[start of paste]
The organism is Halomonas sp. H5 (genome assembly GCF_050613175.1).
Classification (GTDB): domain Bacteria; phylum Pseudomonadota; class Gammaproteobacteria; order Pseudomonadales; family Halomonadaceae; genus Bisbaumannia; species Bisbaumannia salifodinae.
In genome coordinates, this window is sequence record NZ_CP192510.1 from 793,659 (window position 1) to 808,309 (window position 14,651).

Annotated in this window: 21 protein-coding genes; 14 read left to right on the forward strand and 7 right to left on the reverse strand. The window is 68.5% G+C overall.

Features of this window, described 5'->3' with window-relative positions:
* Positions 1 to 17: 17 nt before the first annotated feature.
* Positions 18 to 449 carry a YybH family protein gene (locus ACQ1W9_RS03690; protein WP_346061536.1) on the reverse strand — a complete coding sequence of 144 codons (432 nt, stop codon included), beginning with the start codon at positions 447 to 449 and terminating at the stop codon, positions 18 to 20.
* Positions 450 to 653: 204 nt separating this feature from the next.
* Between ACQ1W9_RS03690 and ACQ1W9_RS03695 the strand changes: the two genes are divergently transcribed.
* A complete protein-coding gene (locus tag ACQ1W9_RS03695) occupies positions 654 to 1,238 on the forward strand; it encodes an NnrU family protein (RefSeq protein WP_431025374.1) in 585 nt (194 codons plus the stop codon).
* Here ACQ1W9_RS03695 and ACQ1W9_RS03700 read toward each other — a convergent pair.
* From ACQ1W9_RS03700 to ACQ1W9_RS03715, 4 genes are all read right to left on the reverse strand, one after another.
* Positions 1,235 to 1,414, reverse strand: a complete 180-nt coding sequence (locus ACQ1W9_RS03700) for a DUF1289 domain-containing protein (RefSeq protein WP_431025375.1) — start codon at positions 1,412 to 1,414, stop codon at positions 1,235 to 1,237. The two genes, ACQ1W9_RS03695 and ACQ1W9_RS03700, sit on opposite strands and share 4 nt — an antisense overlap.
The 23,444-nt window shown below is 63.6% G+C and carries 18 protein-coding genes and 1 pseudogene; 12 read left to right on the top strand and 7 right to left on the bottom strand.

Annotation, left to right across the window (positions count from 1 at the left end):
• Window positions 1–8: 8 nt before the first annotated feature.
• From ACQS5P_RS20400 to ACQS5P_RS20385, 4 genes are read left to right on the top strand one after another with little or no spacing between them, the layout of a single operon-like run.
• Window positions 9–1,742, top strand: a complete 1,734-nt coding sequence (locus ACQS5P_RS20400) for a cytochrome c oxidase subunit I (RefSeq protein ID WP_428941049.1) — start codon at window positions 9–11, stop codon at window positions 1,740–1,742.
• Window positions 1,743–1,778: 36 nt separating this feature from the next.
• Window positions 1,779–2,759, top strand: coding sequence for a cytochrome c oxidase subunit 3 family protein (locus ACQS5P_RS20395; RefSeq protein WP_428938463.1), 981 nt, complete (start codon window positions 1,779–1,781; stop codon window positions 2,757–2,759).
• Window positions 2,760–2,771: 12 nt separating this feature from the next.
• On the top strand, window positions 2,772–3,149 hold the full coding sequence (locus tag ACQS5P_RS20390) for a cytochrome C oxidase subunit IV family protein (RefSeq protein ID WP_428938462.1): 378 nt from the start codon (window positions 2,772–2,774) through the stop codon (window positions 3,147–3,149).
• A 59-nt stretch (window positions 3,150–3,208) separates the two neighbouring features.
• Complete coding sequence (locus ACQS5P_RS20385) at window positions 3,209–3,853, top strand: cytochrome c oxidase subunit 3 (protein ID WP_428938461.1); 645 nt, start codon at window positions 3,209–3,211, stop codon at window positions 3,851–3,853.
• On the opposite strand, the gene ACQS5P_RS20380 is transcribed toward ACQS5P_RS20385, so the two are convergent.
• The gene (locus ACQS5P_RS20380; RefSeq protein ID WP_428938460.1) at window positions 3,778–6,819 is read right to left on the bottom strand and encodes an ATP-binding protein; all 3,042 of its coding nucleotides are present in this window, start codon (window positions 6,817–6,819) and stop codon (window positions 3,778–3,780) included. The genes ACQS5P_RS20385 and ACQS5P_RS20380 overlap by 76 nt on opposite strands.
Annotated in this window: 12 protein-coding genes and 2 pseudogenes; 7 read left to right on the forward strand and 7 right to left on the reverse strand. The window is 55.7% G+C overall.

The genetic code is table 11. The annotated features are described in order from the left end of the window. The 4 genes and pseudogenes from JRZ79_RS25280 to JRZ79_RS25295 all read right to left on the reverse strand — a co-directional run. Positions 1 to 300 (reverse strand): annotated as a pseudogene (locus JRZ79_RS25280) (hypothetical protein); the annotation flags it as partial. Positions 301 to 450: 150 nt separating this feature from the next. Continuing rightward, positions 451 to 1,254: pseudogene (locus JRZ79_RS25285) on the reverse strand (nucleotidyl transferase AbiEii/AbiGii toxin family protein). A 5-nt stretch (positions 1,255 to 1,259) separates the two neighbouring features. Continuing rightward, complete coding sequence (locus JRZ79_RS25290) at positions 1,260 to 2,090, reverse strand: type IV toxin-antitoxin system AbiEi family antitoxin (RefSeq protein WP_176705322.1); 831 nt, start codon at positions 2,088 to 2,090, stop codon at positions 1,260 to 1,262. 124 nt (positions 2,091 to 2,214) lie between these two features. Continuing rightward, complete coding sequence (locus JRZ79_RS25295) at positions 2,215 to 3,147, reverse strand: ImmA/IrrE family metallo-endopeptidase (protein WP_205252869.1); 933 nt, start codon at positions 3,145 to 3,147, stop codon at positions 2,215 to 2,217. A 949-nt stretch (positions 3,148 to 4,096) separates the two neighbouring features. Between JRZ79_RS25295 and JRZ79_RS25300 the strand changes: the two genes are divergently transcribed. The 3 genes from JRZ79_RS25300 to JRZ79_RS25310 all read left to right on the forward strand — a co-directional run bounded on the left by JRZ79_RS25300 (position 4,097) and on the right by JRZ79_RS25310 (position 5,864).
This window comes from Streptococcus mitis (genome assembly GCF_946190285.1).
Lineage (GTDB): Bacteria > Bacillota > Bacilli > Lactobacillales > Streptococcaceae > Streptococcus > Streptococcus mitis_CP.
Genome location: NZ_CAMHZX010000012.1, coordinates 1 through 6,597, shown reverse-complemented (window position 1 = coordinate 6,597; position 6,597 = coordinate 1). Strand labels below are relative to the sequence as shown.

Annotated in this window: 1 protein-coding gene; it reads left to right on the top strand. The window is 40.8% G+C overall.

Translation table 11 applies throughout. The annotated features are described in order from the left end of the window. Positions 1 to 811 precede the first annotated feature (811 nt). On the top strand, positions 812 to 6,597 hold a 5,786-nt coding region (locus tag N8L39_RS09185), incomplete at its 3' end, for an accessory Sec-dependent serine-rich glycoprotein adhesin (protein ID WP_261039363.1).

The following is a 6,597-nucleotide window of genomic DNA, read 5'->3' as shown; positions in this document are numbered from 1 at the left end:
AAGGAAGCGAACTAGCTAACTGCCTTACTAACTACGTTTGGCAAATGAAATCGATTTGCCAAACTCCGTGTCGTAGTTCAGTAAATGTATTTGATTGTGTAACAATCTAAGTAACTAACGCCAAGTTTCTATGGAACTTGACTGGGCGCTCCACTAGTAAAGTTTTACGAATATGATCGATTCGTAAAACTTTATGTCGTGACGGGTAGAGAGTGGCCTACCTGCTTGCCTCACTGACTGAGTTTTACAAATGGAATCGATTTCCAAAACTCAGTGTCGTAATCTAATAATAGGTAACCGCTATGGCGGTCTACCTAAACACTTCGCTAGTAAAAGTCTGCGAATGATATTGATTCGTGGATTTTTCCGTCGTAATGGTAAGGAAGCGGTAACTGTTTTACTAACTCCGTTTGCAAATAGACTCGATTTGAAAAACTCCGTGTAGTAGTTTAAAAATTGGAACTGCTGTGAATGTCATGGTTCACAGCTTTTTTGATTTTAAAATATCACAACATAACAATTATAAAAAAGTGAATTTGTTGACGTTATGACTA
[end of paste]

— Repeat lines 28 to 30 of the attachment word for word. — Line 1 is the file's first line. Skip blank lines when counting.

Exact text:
The genetic code is table 11. The annotated features are described in order from the left end of the window. The 4 genes and pseudogenes from JRZ79_RS25280 to JRZ79_RS25295 all read right to left on the reverse strand — a co-directional run. Positions 1 to 300 (reverse strand): annotated as a pseudogene (locus JRZ79_RS25280) (hypothetical protein); the annotation flags it as partial. Positions 301 to 450: 150 nt separating this feature from the next. Continuing rightward, positions 451 to 1,254: pseudogene (locus JRZ79_RS25285) on the reverse strand (nucleotidyl transferase AbiEii/AbiGii toxin family protein). A 5-nt stretch (positions 1,255 to 1,259) separates the two neighbouring features. Continuing rightward, complete coding sequence (locus JRZ79_RS25290) at positions 1,260 to 2,090, reverse strand: type IV toxin-antitoxin system AbiEi family antitoxin (RefSeq protein WP_176705322.1); 831 nt, start codon at positions 2,088 to 2,090, stop codon at positions 1,260 to 1,262. 124 nt (positions 2,091 to 2,214) lie between these two features. Continuing rightward, complete coding sequence (locus JRZ79_RS25295) at positions 2,215 to 3,147, reverse strand: ImmA/IrrE family metallo-endopeptidase (protein WP_205252869.1); 933 nt, start codon at positions 3,145 to 3,147, stop codon at positions 2,215 to 2,217. A 949-nt stretch (positions 3,148 to 4,096) separates the two neighbouring features. Between JRZ79_RS25295 and JRZ79_RS25300 the strand changes: the two genes are divergently transcribed. The 3 genes from JRZ79_RS25300 to JRZ79_RS25310 all read left to right on the forward strand — a co-directional run bounded on the left by JRZ79_RS25300 (position 4,097) and on the right by JRZ79_RS25310 (position 5,864).
This window comes from Streptococcus mitis (genome assembly GCF_946190285.1).
Lineage (GTDB): Bacteria > Bacillota > Bacilli > Lactobacillales > Streptococcaceae > Streptococcus > Streptococcus mitis_CP.